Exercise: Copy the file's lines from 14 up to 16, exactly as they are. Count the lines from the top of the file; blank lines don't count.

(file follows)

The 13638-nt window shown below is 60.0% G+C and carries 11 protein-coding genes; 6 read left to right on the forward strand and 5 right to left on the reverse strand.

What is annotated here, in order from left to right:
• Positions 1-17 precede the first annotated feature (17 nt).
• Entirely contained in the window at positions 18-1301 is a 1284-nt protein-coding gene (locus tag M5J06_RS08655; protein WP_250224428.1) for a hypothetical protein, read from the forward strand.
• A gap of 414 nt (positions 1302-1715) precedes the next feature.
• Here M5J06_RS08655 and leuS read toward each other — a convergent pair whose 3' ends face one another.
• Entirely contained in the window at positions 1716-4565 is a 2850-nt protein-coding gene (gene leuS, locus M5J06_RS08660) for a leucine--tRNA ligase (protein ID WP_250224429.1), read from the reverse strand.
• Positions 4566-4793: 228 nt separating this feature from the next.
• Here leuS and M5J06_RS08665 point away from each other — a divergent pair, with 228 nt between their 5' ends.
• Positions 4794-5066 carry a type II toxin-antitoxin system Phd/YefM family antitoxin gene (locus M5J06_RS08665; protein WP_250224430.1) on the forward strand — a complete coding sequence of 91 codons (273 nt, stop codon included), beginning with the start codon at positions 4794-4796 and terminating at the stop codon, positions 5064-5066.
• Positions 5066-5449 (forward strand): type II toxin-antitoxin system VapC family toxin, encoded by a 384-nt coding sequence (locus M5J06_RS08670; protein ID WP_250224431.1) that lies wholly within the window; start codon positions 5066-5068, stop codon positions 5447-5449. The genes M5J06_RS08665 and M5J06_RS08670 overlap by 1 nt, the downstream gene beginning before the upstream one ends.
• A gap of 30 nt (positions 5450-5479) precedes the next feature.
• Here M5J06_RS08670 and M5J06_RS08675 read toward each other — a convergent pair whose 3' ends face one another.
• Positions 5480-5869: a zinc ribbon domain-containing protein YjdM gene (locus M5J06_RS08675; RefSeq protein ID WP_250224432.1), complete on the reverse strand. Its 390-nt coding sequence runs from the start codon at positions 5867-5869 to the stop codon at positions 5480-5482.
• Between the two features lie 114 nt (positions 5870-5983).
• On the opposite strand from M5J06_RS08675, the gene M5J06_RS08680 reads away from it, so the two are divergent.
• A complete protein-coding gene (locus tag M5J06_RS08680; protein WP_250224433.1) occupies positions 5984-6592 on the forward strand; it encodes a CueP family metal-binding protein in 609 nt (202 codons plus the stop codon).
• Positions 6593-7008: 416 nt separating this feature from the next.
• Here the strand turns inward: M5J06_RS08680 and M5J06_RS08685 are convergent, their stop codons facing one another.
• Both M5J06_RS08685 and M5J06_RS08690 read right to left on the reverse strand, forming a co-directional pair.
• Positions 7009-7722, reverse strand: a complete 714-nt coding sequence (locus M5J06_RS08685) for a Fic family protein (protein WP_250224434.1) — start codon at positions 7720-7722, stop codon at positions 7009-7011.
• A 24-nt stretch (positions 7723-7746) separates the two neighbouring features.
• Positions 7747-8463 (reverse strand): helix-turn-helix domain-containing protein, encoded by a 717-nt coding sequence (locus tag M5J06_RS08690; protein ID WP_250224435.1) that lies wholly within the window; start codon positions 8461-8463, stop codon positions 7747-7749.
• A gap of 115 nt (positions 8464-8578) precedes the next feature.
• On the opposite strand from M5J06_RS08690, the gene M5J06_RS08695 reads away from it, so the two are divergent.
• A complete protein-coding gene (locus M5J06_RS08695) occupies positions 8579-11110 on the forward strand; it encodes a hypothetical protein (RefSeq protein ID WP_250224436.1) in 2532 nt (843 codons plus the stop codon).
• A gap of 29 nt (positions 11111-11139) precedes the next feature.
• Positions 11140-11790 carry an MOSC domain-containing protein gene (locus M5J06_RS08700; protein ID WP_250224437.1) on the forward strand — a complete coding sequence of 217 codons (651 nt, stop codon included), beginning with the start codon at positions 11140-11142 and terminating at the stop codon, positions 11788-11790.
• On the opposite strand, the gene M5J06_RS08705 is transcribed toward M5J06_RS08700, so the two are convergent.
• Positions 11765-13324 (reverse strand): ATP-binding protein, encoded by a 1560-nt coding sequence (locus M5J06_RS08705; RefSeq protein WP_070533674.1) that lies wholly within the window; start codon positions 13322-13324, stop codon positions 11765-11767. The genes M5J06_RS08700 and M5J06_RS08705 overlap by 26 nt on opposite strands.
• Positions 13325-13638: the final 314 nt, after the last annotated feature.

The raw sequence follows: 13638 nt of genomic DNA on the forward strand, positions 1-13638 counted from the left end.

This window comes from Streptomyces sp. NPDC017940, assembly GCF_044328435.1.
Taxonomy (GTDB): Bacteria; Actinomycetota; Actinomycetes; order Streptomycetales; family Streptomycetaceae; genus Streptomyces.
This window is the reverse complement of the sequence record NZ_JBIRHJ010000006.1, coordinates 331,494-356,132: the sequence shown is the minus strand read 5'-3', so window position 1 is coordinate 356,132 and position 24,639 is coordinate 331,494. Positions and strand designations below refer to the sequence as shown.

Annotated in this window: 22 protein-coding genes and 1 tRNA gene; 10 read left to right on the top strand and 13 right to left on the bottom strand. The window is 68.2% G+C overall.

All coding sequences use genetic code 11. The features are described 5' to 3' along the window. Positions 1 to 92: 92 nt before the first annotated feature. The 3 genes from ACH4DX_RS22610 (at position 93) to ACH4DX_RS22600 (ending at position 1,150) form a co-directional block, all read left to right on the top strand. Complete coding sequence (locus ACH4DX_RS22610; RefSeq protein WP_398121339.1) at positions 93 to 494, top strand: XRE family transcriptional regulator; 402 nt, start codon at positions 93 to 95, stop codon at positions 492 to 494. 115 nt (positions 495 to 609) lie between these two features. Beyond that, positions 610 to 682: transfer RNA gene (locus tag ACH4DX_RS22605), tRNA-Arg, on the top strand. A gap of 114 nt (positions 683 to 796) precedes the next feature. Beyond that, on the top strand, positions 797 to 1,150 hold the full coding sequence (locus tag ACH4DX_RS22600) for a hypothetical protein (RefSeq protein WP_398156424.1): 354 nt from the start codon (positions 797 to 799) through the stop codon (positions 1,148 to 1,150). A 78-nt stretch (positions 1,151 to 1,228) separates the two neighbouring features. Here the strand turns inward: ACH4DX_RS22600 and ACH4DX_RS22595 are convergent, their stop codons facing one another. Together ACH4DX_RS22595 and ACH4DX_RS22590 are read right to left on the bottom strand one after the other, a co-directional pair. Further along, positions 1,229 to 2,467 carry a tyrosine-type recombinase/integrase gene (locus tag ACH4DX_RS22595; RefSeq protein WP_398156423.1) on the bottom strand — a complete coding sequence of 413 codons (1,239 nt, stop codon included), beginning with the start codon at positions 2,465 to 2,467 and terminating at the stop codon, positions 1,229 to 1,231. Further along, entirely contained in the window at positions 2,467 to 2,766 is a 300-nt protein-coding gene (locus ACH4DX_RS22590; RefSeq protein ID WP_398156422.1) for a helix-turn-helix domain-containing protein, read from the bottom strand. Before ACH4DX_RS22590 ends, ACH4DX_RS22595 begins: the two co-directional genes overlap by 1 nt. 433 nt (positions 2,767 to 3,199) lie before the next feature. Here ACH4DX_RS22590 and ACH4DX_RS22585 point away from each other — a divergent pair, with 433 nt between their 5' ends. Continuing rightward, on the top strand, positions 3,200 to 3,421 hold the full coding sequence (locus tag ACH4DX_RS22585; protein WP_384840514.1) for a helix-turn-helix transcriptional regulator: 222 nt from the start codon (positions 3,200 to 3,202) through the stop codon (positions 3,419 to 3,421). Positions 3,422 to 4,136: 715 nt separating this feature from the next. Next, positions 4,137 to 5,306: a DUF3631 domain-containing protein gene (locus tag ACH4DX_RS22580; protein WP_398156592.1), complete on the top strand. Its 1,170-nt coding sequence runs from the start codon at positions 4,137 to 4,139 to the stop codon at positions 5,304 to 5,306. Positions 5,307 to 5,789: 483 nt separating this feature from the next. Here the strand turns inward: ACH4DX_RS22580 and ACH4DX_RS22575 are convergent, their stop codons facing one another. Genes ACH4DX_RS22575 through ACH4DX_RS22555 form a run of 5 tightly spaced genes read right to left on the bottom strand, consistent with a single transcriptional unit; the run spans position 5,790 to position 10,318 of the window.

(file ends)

• Positions 5480-5869: a zinc ribbon domain-containing protein YjdM gene (locus M5J06_RS08675; RefSeq protein ID WP_250224432.1), complete on the reverse strand. Its 390-nt coding sequence runs from the start codon at positions 5867-5869 to the stop codon at positions 5480-5482.
• Between the two features lie 114 nt (positions 5870-5983).
• On the opposite strand from M5J06_RS08675, the gene M5J06_RS08680 reads away from it, so the two are divergent.